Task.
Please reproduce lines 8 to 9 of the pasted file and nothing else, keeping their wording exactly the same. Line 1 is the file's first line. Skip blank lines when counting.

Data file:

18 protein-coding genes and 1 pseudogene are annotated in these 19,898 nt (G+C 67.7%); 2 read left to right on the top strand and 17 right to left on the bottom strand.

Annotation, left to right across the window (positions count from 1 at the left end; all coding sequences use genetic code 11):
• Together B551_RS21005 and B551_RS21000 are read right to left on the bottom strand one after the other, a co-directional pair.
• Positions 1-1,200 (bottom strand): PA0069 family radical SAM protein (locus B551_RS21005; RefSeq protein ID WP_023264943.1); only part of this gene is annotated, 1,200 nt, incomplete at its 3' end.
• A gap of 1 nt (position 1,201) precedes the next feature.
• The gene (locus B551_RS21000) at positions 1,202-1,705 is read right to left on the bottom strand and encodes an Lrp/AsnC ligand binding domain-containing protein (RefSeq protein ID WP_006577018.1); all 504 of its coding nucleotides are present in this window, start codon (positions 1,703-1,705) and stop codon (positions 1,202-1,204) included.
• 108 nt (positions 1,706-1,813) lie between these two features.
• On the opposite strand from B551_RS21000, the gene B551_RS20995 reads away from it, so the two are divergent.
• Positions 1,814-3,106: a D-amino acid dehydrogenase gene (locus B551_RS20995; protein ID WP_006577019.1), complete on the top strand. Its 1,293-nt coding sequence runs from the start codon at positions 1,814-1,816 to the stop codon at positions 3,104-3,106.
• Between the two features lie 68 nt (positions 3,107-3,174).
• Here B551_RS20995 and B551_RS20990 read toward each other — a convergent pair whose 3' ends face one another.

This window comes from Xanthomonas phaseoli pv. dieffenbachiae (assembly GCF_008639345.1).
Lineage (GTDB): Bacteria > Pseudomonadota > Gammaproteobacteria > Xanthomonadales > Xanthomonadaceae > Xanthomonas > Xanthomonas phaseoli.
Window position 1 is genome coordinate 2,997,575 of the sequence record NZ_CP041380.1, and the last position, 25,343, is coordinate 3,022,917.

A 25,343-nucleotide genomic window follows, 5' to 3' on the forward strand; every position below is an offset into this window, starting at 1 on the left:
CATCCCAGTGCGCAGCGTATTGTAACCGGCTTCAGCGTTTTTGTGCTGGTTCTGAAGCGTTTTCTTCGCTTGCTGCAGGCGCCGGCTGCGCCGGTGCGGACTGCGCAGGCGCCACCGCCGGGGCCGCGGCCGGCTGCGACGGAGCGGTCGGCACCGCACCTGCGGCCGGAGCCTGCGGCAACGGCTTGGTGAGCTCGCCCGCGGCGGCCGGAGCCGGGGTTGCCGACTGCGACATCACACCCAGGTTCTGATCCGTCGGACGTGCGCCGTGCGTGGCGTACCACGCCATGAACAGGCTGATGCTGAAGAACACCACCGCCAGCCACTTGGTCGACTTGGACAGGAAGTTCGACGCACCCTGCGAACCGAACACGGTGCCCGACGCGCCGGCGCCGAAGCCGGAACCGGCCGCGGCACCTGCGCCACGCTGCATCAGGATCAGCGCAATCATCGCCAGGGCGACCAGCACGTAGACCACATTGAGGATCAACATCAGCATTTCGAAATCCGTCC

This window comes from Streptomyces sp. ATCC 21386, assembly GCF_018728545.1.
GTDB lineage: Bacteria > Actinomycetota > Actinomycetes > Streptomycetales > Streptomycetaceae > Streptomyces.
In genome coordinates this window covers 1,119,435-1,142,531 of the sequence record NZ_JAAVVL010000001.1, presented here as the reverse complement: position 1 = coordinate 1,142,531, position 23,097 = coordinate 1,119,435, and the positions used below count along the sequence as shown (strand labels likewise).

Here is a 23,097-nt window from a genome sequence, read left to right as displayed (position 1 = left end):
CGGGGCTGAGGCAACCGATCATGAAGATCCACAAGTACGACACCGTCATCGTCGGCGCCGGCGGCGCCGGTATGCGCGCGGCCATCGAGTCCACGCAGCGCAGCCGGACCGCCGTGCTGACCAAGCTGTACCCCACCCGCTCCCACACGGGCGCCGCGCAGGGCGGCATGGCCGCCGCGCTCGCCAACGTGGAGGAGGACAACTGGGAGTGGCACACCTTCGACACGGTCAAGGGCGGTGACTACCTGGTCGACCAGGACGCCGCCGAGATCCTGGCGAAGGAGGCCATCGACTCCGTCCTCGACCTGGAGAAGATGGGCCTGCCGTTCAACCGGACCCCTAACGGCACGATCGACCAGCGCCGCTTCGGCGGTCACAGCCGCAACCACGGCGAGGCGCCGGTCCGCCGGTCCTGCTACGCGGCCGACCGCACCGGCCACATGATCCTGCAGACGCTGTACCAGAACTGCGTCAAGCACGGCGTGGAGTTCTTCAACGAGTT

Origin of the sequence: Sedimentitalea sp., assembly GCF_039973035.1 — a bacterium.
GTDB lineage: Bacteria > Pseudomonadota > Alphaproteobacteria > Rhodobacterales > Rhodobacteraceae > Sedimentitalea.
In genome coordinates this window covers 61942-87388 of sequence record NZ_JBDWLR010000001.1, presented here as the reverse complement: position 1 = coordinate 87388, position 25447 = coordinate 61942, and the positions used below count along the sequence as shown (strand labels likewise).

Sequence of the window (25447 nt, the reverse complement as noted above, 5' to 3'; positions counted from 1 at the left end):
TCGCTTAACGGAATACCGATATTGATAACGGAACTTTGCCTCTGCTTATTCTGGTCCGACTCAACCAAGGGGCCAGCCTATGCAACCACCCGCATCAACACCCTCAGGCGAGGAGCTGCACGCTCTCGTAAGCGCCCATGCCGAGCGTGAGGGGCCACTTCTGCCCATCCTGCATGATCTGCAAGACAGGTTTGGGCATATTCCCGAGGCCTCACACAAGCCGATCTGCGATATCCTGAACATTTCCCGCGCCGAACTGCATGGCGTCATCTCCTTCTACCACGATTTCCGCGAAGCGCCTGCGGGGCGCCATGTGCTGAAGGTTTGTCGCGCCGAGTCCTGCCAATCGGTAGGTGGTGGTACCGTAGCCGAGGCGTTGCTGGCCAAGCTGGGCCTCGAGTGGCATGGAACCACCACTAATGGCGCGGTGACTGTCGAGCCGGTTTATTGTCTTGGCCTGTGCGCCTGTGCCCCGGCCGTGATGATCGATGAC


• On the opposite strand from B551_RS21000, the gene B551_RS20995 reads away from it, so the two are divergent.
• Positions 1,814-3,106: a D-amino acid dehydrogenase gene (locus B551_RS20995; protein ID WP_006577019.1), complete on the top strand. Its 1,293-nt coding sequence runs from the start codon at positions 1,814-1,816 to the stop codon at positions 3,104-3,106.